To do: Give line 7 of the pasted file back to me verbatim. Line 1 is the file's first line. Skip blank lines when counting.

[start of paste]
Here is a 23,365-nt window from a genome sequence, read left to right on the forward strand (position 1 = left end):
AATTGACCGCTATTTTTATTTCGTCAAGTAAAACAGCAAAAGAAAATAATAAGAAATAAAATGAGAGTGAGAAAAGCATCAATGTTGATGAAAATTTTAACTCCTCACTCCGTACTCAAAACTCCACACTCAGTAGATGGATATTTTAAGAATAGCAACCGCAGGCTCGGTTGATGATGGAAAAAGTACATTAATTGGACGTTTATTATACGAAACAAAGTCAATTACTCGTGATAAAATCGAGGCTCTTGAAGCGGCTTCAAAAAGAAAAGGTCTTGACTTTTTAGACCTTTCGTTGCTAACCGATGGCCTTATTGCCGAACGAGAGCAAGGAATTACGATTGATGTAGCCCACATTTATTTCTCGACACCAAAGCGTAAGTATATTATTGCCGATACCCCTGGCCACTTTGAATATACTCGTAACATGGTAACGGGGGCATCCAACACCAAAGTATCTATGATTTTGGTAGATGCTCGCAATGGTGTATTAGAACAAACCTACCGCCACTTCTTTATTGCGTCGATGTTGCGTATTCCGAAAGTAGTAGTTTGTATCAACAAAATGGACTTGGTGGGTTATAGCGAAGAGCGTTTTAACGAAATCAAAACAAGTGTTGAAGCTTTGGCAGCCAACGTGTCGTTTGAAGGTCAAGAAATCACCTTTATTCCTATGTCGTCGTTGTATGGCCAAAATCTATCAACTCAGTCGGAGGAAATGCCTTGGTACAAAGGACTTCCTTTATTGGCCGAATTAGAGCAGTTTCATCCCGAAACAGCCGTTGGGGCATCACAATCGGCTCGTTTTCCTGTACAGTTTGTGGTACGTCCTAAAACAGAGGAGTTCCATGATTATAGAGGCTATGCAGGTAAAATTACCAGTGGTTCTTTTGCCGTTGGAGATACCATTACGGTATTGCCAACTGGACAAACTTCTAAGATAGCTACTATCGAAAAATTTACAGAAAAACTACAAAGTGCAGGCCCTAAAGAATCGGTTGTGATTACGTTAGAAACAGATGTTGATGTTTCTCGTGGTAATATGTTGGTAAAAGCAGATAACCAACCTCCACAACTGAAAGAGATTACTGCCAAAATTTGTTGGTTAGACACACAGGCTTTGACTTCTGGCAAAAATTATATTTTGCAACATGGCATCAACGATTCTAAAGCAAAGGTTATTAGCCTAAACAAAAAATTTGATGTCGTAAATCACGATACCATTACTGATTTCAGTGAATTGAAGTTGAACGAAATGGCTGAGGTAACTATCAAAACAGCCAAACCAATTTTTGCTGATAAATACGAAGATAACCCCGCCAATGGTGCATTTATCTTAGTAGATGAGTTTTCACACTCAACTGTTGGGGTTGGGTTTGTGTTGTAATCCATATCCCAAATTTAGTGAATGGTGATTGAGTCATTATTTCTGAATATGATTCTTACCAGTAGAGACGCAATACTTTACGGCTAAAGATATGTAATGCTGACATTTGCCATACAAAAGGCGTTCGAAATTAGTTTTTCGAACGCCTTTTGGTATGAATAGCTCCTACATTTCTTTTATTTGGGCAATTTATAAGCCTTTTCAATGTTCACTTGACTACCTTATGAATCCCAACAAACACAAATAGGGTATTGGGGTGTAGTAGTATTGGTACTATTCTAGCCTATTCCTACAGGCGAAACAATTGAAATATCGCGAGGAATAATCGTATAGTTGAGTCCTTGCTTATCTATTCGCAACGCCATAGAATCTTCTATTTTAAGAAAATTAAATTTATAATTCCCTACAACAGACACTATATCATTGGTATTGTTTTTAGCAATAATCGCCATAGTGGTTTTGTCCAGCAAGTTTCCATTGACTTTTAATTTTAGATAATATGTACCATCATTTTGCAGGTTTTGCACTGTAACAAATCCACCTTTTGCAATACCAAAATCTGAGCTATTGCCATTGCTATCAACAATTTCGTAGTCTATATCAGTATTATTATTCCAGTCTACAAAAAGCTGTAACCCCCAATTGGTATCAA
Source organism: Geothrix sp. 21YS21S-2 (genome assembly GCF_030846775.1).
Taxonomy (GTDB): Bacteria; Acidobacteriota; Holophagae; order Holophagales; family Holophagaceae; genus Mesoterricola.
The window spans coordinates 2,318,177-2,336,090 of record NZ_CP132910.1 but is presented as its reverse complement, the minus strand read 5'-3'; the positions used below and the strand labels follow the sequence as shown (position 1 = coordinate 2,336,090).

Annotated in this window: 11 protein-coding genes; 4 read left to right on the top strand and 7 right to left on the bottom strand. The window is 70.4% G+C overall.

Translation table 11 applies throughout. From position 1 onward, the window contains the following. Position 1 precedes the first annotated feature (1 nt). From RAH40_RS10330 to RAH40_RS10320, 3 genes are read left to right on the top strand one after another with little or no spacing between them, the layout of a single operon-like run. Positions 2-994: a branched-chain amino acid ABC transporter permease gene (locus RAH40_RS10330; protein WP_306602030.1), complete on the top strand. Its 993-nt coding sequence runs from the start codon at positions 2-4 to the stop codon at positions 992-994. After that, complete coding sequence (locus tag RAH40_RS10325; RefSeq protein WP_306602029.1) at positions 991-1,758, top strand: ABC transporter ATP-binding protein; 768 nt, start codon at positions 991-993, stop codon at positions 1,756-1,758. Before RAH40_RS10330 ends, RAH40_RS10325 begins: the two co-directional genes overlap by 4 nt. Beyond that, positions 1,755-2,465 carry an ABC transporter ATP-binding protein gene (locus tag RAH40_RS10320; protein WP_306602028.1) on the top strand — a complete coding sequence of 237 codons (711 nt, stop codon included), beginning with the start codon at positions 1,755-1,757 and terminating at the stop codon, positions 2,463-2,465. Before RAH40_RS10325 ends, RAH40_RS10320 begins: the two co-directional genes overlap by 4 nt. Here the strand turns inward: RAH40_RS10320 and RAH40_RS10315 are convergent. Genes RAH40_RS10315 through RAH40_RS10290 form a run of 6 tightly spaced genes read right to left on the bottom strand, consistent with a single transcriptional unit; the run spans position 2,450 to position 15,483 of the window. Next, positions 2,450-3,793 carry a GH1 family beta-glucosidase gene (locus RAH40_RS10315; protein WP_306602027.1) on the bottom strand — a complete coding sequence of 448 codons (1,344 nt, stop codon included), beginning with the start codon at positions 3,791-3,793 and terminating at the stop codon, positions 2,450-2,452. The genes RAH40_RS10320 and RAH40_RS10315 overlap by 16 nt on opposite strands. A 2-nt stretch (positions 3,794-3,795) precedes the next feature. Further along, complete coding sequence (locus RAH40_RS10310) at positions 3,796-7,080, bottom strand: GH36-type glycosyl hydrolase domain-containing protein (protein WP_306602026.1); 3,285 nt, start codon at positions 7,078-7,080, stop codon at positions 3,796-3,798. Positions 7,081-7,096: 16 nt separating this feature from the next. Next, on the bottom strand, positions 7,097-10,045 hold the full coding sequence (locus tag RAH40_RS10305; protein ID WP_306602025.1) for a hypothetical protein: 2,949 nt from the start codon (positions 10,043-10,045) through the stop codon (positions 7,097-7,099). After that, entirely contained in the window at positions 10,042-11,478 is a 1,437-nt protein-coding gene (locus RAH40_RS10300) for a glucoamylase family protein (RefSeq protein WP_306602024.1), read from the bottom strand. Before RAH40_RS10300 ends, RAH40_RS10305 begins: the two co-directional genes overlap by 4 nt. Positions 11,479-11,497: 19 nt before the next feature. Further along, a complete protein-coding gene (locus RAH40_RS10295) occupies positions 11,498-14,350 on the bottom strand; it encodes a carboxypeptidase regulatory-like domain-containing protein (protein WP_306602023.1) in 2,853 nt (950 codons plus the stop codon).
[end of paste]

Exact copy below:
Translation table 11 applies throughout. From position 1 onward, the window contains the following. Position 1 precedes the first annotated feature (1 nt). From RAH40_RS10330 to RAH40_RS10320, 3 genes are read left to right on the top strand one after another with little or no spacing between them, the layout of a single operon-like run. Positions 2-994: a branched-chain amino acid ABC transporter permease gene (locus RAH40_RS10330; protein WP_306602030.1), complete on the top strand. Its 993-nt coding sequence runs from the start codon at positions 2-4 to the stop codon at positions 992-994. After that, complete coding sequence (locus tag RAH40_RS10325; RefSeq protein WP_306602029.1) at positions 991-1,758, top strand: ABC transporter ATP-binding protein; 768 nt, start codon at positions 991-993, stop codon at positions 1,756-1,758. Before RAH40_RS10330 ends, RAH40_RS10325 begins: the two co-directional genes overlap by 4 nt. Beyond that, positions 1,755-2,465 carry an ABC transporter ATP-binding protein gene (locus tag RAH40_RS10320; protein WP_306602028.1) on the top strand — a complete coding sequence of 237 codons (711 nt, stop codon included), beginning with the start codon at positions 1,755-1,757 and terminating at the stop codon, positions 2,463-2,465. Before RAH40_RS10325 ends, RAH40_RS10320 begins: the two co-directional genes overlap by 4 nt. Here the strand turns inward: RAH40_RS10320 and RAH40_RS10315 are convergent. Genes RAH40_RS10315 through RAH40_RS10290 form a run of 6 tightly spaced genes read right to left on the bottom strand, consistent with a single transcriptional unit; the run spans position 2,450 to position 15,483 of the window. Next, positions 2,450-3,793 carry a GH1 family beta-glucosidase gene (locus RAH40_RS10315; protein WP_306602027.1) on the bottom strand — a complete coding sequence of 448 codons (1,344 nt, stop codon included), beginning with the start codon at positions 3,791-3,793 and terminating at the stop codon, positions 2,450-2,452. The genes RAH40_RS10320 and RAH40_RS10315 overlap by 16 nt on opposite strands. A 2-nt stretch (positions 3,794-3,795) precedes the next feature. Further along, complete coding sequence (locus RAH40_RS10310) at positions 3,796-7,080, bottom strand: GH36-type glycosyl hydrolase domain-containing protein (protein WP_306602026.1); 3,285 nt, start codon at positions 7,078-7,080, stop codon at positions 3,796-3,798. Positions 7,081-7,096: 16 nt separating this feature from the next. Next, on the bottom strand, positions 7,097-10,045 hold the full coding sequence (locus tag RAH40_RS10305; protein ID WP_306602025.1) for a hypothetical protein: 2,949 nt from the start codon (positions 10,043-10,045) through the stop codon (positions 7,097-7,099). After that, entirely contained in the window at positions 10,042-11,478 is a 1,437-nt protein-coding gene (locus RAH40_RS10300) for a glucoamylase family protein (RefSeq protein WP_306602024.1), read from the bottom strand. Before RAH40_RS10300 ends, RAH40_RS10305 begins: the two co-directional genes overlap by 4 nt. Positions 11,479-11,497: 19 nt before the next feature. Further along, a complete protein-coding gene (locus RAH40_RS10295) occupies positions 11,498-14,350 on the bottom strand; it encodes a carboxypeptidase regulatory-like domain-containing protein (protein WP_306602023.1) in 2,853 nt (950 codons plus the stop codon).